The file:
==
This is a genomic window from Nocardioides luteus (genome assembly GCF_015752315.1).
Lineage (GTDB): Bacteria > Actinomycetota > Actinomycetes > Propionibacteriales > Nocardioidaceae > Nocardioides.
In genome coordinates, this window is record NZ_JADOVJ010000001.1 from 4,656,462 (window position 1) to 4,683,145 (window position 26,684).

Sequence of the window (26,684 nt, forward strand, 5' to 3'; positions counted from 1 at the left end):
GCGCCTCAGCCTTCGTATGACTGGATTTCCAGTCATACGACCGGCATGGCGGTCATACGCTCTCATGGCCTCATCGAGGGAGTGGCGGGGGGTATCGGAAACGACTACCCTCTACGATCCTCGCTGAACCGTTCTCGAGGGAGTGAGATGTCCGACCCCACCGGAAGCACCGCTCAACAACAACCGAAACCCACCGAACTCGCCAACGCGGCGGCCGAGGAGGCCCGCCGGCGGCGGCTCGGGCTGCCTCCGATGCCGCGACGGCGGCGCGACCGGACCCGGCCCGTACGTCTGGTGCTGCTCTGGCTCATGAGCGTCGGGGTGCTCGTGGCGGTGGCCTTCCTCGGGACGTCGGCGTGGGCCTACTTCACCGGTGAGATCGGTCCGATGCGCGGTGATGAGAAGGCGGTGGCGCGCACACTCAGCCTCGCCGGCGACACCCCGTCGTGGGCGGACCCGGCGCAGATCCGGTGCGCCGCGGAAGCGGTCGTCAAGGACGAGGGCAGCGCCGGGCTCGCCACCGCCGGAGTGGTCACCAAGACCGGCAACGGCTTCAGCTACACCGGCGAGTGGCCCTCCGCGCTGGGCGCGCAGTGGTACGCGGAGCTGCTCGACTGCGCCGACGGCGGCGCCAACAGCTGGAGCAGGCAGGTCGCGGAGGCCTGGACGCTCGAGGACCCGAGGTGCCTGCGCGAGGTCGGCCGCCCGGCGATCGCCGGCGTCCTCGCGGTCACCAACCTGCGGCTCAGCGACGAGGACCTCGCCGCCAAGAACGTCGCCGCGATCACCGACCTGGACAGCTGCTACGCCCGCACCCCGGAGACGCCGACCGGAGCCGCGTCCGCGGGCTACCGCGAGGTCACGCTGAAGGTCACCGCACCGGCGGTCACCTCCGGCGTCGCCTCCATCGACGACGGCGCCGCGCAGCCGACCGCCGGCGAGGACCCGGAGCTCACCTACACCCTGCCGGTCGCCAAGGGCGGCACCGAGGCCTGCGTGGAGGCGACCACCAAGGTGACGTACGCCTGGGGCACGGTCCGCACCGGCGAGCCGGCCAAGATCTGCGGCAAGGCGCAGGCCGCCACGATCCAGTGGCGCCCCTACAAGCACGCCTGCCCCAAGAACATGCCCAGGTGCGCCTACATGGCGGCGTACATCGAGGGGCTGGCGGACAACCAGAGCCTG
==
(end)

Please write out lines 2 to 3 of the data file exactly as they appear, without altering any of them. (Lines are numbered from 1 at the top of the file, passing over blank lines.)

Lineage (GTDB): Bacteria > Actinomycetota > Actinomycetes > Propionibacteriales > Nocardioidaceae > Nocardioides.
In genome coordinates, this window is record NZ_JADOVJ010000001.1 from 4,656,462 (window position 1) to 4,683,145 (window position 26,684).